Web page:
"And Then There Were None" or "Murder on the Orient Express"?

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Comments

  • J K ReynoldsJ K Reynolds Wisbech UK Investigator
    I felt the best by far was "Murder on th orient express." A great story line and of course very well written.
  • LukeMcLArenLukeMcLAren Greece Investigator
    Murder on the Orient Express is much better. Funnily enough though, the other is a bestseller. 
  • Murder On The Orient Express and And Then There Were None are both good in different ways in my opinion. Both books similarly involve a group of people in an enclosed, confined space (more so with Murder On The Orient Express). I wouldn't say they are your "typical" locked room mysteries because they are more than typical and average. Agatha Christie takes 2 different locations -- a train and a hotel on an island -- and these two locations are richly described in detail. You can imagine being on that train, you can imagine being on that island at the hotel and it's deserted. A.C. sure knew how to create an atmosphere!


    “People in the dark are quite different, aren’t they?”  ― A Murder Is Announced 
  • AgathasmykidAgathasmykid British Columbia, Canada ✭✭✭
    Orient express, but only by a slight margin.  I think Agatha's books are best when there is a lot of investigating going on, especially Poirot, who is a master at conducting an interview.  I really enjoy how he interacts with suspects, not just in this book, but most of the other Poirot books as well.

    ATTWN comes as across as a dark, brooding mystery/suspense story where everyone's fate seems sealed.  It is a great book, but likely would fall second or third on my list of best Christies.
  • adbetteradbetter sheffield Fan
    I read 'and there were none' yesterday. The first Christie book I have read. I prefer films or TV. margaret Rutherford was the best for me... Miss Marple.  The last death by hanging I found hard to imagine I must say and the fact that every death, although shocking, was accepted. And informing the police was never considered. I know they were isolated. It was also obvious , at one stage, that somebody was faking death and that two were working together. But I enjoyed it and found myself hurrying to the conclusion.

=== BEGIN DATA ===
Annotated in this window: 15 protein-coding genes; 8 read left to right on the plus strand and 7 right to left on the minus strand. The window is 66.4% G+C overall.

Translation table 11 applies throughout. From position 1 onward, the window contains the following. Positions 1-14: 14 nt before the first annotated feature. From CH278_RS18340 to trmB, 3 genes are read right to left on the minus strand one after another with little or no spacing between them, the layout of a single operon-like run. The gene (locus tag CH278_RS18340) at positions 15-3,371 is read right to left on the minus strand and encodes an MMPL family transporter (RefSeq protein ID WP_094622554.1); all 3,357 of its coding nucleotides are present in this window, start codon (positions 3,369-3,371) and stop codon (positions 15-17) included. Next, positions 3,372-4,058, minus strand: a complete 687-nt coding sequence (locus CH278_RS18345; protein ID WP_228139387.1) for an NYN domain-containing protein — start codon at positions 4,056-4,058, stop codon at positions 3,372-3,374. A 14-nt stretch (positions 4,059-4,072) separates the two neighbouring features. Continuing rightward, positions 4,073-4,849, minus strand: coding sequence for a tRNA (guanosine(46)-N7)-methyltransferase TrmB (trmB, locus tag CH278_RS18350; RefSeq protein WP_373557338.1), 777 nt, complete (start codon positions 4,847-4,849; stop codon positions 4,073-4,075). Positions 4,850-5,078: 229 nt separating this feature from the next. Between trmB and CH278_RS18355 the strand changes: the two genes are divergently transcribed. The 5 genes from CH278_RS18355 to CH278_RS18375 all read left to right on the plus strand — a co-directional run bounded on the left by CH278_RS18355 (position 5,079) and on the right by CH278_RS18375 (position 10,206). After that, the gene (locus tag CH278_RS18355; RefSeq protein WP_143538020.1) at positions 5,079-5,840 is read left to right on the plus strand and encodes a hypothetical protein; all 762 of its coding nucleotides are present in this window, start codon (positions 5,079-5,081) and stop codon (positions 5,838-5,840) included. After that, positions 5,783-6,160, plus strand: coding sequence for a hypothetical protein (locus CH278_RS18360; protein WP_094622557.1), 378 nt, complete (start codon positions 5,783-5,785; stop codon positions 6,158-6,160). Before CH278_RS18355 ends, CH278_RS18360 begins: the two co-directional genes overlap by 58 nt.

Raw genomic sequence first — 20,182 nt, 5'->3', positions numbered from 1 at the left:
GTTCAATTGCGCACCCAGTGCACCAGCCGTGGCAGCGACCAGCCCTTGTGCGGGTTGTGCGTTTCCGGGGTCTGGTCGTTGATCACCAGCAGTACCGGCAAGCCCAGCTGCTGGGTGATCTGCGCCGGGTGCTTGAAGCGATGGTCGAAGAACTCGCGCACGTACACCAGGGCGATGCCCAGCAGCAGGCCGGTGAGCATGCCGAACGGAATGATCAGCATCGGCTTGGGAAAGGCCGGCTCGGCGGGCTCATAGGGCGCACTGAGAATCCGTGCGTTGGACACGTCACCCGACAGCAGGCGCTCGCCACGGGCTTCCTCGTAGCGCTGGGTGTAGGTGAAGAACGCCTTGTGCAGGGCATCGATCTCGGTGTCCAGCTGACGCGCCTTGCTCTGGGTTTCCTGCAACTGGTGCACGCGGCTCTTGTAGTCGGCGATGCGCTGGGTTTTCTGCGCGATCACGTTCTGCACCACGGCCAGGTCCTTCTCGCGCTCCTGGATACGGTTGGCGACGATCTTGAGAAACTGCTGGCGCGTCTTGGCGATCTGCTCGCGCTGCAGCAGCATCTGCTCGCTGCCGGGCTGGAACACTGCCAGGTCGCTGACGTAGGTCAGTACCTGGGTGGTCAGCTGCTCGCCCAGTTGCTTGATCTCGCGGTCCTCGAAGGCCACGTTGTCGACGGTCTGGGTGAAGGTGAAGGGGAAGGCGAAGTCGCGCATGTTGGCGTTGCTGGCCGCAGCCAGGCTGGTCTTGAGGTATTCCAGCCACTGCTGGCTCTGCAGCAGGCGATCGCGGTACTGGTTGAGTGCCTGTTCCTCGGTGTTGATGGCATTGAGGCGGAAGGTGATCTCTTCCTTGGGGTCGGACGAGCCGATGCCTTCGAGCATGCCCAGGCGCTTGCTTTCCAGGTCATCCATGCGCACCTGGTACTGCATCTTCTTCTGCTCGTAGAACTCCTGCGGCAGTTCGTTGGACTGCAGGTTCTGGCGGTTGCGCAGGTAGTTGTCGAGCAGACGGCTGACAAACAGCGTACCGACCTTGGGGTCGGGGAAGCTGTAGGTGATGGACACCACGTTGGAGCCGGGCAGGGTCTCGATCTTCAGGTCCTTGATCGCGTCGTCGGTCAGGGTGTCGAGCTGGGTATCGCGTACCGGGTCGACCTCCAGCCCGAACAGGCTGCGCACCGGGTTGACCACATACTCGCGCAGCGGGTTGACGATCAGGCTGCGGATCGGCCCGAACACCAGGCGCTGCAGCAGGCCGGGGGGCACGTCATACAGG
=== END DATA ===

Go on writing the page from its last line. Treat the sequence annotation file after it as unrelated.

• rabbity300rabbity300 London,England Investigator
    I can't choose they are both so good.
  • HerculeAndAchilleHerculeAndAchille Harrogate, England ✭✭✭
    I agree, @rabbity300! They are both very enjoyable novels. However, in And Then There Were None, since (arguably) there were no minor characters in the mix - secretaries (Miss Claythorne, I suppose, doesn't count), impoverished cousins, waiters, etc. and the settings didn't change drastically for most of the novels, readers experienced a greater amount of character development. In MOTOE, some of the characters really didn't come alive on paper. The setting didn't change in that novel either, but there was no lack of minor characters - husbands, wives, doctors etc. (and there was a much greater ensemble in it than in And Then There Were None). Though there was greater overall characterisation in ATTWN, some individual characters (such as Mrs Rogers) were not given any special attention in terms of character development.

    The solutions of both, however, like that of The Murder of Roger Ackroyd, were very novel and unheard of in the Golden Era crime fraternity, which made them (and still make them) extremely ingenious. Both, of course, made the readers want to tear out their hair and cry 'How could I have been so stupid?'

    So... to choose or not to choose...?
  • Linnet RidgewayLinnet Ridgeway Davao City, Philippines Investigator
    edited November 2017
    Both were intersting and really got me at the edge of my seats, when that question was posed to me back then I would choose  Murder On The Orient Express, though I admit I might rethink whether if that is still true. Murder on the Orient express was likethat tip if the icebirg type murder, it wasn’t as horrid as And Then There  Were None, while the other seems  like  it makes you ask the questions why would this happen, and then it messes your thoughts and ends up confusing and shocking everyone. 

  • anjoanjo Netherlands Fan
    At the moment I am enjoying the mini series And then there were none  on the Flemish TV. I am intrigued to find out who the sculptor of the ten disappearing figurines on the dining room table is. In the trailer behind the scenes  it is mentioned that the sculptor is a She,  but no name is given. 
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